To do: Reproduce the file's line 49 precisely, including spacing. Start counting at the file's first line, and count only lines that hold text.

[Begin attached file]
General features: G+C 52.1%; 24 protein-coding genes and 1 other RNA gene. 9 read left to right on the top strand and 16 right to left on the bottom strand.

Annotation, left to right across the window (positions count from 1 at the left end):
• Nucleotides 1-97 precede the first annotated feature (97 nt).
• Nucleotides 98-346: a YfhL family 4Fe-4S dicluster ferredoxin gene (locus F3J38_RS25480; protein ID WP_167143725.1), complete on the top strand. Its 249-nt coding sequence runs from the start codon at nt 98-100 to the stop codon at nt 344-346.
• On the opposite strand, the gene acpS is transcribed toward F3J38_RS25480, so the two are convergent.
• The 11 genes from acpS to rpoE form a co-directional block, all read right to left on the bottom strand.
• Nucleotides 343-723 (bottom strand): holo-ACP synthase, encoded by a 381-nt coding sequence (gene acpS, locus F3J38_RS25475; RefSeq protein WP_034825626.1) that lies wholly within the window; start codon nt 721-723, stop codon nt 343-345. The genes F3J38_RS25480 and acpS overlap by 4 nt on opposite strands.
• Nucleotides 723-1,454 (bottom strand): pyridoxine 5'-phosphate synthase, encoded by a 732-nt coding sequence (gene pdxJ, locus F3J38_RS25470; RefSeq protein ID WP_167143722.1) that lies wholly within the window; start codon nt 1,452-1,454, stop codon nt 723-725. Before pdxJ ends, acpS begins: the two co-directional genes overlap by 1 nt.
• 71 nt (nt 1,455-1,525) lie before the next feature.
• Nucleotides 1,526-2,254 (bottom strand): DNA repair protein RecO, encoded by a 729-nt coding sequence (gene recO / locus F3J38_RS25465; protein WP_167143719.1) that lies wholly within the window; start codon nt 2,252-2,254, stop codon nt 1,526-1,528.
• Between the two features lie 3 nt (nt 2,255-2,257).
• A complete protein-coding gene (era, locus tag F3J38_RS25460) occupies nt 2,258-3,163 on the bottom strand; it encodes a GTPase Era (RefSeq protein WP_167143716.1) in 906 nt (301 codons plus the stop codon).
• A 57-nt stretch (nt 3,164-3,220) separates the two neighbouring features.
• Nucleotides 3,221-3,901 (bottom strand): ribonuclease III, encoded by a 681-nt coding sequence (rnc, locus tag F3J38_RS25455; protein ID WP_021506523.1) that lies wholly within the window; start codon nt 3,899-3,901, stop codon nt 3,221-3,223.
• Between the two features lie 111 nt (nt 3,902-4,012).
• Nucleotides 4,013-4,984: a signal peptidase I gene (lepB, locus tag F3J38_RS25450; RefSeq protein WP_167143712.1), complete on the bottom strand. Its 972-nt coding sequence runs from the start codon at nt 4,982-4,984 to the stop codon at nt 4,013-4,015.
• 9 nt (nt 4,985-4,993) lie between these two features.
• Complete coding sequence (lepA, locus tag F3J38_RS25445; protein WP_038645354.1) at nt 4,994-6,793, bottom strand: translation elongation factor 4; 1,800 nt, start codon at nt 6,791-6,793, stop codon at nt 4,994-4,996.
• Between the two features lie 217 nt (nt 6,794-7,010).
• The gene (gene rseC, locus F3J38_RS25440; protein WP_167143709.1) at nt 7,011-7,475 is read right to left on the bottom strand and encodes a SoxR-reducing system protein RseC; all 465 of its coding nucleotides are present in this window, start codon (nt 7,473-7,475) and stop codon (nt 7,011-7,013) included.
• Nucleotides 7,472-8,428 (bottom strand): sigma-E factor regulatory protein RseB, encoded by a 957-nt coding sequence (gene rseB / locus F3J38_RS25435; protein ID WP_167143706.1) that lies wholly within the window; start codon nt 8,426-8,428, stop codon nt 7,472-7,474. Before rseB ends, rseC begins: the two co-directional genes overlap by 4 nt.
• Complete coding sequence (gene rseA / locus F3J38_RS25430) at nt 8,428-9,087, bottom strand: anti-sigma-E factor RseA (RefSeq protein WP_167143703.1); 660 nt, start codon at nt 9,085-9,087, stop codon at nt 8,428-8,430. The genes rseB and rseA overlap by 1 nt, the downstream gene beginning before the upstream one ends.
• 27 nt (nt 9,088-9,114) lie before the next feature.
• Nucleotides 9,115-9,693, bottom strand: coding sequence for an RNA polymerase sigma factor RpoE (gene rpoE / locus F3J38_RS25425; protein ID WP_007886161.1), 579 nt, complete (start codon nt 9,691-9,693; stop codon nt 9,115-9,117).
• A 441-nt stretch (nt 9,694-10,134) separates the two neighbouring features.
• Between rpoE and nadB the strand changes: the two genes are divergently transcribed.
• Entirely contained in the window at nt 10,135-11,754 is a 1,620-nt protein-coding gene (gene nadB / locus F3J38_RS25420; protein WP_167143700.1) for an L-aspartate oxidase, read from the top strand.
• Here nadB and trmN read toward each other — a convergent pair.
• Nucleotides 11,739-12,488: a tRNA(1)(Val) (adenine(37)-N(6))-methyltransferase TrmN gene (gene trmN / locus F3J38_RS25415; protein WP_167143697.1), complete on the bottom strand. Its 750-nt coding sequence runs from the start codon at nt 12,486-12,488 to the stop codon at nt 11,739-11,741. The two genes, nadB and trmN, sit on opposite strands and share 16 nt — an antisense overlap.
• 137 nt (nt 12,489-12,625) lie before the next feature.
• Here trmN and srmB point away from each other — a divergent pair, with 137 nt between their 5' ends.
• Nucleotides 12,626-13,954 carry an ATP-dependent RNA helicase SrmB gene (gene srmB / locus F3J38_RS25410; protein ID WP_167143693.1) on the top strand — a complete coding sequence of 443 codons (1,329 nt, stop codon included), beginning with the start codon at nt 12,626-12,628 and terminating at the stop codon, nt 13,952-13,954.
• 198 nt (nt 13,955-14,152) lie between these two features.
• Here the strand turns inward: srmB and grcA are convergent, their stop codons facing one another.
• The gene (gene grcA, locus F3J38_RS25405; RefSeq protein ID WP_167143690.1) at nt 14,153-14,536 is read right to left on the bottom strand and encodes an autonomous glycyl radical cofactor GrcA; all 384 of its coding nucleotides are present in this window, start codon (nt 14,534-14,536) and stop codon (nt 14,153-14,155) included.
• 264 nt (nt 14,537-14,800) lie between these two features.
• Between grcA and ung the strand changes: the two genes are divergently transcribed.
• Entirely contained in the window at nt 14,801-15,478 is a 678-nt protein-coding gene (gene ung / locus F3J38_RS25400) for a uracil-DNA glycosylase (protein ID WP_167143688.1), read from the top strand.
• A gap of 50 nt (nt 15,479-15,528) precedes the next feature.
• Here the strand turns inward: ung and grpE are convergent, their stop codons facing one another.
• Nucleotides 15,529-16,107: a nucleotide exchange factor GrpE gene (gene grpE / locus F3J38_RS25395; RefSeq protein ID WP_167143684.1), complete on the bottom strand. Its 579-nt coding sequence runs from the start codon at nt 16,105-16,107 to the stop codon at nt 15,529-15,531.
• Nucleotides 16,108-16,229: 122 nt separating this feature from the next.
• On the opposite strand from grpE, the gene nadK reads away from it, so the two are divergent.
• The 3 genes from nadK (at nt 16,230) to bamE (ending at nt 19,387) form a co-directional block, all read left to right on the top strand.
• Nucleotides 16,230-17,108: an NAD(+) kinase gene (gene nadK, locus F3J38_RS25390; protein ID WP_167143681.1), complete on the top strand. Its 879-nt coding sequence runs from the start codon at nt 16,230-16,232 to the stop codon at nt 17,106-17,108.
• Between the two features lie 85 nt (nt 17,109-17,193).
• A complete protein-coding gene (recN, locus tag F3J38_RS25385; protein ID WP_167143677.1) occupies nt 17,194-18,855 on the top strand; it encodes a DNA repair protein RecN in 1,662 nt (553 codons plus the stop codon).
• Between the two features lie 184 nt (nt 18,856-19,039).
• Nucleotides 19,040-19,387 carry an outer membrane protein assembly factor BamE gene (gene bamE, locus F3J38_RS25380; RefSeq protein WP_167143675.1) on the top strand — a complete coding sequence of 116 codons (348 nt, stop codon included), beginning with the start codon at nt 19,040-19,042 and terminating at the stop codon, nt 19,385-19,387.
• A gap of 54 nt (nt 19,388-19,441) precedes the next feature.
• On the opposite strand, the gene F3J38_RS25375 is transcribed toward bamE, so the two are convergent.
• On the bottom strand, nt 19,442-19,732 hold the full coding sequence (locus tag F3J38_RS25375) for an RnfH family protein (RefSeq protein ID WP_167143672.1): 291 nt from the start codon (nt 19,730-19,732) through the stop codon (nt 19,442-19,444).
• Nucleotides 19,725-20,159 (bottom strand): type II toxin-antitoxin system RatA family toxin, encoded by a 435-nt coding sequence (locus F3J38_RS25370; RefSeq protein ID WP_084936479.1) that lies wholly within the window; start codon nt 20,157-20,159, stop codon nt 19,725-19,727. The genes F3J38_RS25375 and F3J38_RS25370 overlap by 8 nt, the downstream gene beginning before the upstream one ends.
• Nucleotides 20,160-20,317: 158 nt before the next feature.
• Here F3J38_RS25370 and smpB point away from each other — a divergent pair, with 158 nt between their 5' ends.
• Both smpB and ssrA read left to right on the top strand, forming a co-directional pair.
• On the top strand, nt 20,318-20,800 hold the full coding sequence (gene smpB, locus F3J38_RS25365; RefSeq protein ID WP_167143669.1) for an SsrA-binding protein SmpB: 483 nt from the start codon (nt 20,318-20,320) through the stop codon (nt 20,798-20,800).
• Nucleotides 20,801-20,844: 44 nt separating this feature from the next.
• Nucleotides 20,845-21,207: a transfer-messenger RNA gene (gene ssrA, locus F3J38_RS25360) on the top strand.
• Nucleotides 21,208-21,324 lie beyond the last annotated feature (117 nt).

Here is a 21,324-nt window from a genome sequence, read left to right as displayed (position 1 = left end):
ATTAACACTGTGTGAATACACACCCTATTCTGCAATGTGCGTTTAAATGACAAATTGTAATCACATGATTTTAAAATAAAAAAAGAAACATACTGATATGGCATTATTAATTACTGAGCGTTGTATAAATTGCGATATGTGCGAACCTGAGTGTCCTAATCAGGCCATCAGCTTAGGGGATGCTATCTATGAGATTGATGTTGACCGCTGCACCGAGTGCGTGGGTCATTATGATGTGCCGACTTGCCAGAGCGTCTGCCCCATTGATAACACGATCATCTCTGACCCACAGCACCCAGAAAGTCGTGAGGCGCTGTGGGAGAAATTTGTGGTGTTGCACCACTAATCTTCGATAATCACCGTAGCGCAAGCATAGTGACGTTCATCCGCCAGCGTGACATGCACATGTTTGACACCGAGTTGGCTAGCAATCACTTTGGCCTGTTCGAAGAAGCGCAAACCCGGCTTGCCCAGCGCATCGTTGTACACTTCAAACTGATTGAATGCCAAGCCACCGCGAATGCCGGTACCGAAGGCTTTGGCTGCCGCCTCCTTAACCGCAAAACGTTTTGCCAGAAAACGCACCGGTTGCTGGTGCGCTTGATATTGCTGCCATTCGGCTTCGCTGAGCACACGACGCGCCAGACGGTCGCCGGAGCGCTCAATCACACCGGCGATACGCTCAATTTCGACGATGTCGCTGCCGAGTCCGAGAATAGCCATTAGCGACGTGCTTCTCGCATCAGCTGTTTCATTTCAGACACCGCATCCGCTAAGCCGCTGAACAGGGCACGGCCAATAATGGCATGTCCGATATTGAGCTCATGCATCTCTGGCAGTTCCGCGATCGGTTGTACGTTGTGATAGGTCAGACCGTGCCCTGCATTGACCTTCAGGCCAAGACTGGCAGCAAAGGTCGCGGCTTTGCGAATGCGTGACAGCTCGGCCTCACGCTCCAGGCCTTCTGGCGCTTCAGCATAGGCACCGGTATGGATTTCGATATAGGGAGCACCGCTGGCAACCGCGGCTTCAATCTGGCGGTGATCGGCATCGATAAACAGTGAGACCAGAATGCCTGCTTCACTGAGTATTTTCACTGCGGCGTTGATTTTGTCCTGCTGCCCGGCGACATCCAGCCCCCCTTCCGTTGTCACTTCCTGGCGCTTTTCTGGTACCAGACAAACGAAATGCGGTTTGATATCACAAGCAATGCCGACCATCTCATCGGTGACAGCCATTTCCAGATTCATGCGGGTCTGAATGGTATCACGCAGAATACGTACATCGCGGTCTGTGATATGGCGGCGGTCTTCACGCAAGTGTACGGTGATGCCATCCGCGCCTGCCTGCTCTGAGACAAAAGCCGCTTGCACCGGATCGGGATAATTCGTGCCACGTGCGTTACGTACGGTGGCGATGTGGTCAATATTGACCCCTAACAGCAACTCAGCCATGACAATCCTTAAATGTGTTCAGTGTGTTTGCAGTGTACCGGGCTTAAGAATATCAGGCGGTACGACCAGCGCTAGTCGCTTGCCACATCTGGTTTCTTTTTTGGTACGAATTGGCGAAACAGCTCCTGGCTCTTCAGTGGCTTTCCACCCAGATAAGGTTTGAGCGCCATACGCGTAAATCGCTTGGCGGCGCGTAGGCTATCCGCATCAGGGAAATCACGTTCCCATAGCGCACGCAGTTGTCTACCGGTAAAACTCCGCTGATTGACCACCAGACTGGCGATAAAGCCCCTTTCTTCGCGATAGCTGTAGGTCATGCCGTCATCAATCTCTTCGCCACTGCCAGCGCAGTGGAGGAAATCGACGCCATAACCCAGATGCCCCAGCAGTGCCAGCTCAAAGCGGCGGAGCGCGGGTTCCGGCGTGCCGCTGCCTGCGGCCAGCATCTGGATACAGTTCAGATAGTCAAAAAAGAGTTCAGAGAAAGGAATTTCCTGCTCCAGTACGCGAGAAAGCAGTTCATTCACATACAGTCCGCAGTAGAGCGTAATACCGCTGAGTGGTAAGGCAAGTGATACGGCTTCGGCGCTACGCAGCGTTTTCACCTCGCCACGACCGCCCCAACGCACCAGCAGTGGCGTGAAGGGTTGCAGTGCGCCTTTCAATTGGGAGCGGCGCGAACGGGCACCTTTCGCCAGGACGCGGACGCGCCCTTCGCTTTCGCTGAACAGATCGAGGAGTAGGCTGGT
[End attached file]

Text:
• Nucleotides 19,040-19,387 carry an outer membrane protein assembly factor BamE gene (gene bamE, locus F3J38_RS25380; RefSeq protein WP_167143675.1) on the top strand — a complete coding sequence of 116 codons (348 nt, stop codon included), beginning with the start codon at nt 19,040-19,042 and terminating at the stop codon, nt 19,385-19,387.